I would recommend making friends with the nurses and anesthetics team because they are extremely friendly and helpful.

Day Three: How do I get someone to sign off my requirements? 

I was still very much riding the wave of excitement and was absolutely loving the constant stimulation of seeing new and interesting things. However, I realized that I couldn’t keep immersing myself in just watching and that I had tasks that I needed to get signed off.

But, how do I approach pulling someone away from their pressing tasks to watch me perform tasks, give me feedback and sign me off?

My way in was to offer coffee in exchange for signatures and it worked! Coffee makes the hospital run and is a great way in with the interns and residents. Similarly, I had found myself spending long hours on placement which was compromising my theory study. It is important to inform your supervisors of the tasks you would like to complete for the day and what time you are aiming to leave by.

It also helps if you have a timetable of your tutorials so that they know why you aren’t on the wards / in theatre. I have slowly been developing the skill of informing the doctors that I am leaving to go study. It’s easier said than done.

Osmosis ilustration of Kieren giving coffee to a doctor while holding a sheet of paper.

Day Four: Missed my first venepuncture and the intern’s expectations of me 

I went into the hospital with pretty low expectations of myself. I knew I had to fine-tune examinations, definitely didn’t have the clinical knowledge on how to appropriately interpret investigations and so much more.

That being said, it still stung when I missed my first venepuncture and later on the intern opened up to me saying that she expects nothing of me and knows I provide very little utility to the team. Reflecting upon this, she was right and fair but I recognized that I want to progress rapidly so that I can be trusted and useful for the team.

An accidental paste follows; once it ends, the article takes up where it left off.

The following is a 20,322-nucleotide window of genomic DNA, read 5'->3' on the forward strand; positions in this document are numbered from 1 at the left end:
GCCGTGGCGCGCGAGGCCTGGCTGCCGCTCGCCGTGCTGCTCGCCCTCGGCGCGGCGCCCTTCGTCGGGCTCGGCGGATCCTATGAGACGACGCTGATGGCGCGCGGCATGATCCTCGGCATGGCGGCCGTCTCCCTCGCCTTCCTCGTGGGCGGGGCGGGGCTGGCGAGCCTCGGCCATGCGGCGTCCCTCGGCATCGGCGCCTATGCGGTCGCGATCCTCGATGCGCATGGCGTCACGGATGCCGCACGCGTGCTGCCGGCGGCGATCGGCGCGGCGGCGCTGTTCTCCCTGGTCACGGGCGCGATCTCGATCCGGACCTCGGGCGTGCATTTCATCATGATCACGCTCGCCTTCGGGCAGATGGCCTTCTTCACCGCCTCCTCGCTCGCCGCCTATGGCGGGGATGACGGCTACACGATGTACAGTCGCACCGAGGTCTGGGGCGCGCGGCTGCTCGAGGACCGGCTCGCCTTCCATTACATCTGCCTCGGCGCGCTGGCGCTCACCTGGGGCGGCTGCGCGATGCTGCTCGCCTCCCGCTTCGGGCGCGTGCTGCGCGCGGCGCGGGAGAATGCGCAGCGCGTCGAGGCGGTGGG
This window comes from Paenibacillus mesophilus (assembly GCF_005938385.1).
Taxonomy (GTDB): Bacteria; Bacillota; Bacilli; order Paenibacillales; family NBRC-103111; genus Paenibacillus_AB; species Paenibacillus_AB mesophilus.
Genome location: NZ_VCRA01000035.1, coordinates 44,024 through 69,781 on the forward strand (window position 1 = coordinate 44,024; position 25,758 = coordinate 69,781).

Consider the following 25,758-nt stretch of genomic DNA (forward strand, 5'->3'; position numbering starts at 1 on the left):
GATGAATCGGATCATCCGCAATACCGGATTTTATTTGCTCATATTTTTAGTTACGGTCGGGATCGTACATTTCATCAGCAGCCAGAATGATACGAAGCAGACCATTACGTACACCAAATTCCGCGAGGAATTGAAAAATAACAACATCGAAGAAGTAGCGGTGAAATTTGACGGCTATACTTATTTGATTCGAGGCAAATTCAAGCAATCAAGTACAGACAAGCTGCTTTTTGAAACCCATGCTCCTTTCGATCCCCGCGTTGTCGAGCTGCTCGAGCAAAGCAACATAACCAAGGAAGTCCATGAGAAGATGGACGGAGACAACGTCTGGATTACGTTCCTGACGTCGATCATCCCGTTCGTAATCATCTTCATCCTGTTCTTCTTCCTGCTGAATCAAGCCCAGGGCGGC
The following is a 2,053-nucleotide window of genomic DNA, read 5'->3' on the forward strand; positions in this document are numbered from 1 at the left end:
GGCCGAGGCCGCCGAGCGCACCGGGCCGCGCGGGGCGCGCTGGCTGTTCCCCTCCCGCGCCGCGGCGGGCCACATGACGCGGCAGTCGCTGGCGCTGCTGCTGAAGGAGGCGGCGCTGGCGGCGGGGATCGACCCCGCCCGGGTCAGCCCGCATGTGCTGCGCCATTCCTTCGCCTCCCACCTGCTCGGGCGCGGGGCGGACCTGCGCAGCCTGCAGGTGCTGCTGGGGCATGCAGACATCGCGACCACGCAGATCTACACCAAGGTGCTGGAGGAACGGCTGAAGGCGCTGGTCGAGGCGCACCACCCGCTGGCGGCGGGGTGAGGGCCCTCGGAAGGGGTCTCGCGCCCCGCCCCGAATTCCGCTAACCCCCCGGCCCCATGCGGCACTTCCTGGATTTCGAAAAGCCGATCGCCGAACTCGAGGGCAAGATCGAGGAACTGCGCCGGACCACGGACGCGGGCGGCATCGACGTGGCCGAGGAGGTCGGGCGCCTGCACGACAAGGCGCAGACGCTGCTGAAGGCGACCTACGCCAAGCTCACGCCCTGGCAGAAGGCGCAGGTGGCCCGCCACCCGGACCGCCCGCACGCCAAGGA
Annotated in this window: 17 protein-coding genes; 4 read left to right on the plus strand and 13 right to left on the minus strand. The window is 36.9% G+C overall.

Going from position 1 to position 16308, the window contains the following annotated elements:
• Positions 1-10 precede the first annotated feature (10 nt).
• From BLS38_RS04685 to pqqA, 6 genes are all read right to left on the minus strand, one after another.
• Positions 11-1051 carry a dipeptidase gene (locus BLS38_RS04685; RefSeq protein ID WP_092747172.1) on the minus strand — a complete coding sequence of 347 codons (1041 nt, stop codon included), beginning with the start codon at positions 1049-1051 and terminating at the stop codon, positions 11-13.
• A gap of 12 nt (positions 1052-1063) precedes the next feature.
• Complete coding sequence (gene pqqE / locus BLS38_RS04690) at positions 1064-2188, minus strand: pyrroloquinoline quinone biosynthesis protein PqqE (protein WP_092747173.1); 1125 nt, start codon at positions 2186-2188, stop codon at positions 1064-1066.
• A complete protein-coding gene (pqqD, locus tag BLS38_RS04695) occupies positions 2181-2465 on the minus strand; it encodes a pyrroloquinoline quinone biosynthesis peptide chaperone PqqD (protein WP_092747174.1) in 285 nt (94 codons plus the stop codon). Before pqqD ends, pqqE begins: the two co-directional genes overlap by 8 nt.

I think it’s important to be realistic about yourself and set clear and achievable goals that promote development.

Day Five: Consultants are scary and the hierarchy of medicine 

Seeing a consultant surgeon on rounds or on the wards was a little like playing ‘Where’s Waldo.’ I struck gold when a consultant rounded with us, learning lots about bedside manner and how to pick up on the small things.

That being said, his presence further exacerbated the hierarchy of medicine. Throughout the week I learned to try and be useful where possible, to pick the most appropriate times to ask questions, and try not to get in the way of my seniors. It was an unspoken law to stand up and offer a senior a seat when they walk in the room and to walk at the back of the group.

How my expectations and goals have changed moving forward 

Overall, I absolutely loved my first week in the hospital. The exposure to clinical cases is invaluable and I have learned so much so quickly. It was enjoyable to play out a slightly less dramatic Grey’s Anatomy while feeling more like a first day JD and seeing doctors that thought they were Dr. House. The stereotypes are there for a reason and I found that hospitals are definitely organized chaos that takes time to learn.

I definitely recommend going in with an open mind, getting exposed to as many things as possible and grabbing any opportunity to learn! I am excited about the next year in the hospital and am eager to reflect on this in months and years ahead.

About Kieren 

Kieren is a 2nd-year medical student from Wollongong, Australia (an hour south of Sydney). In his spare time, he enjoys running, cycling, adventuring and video games.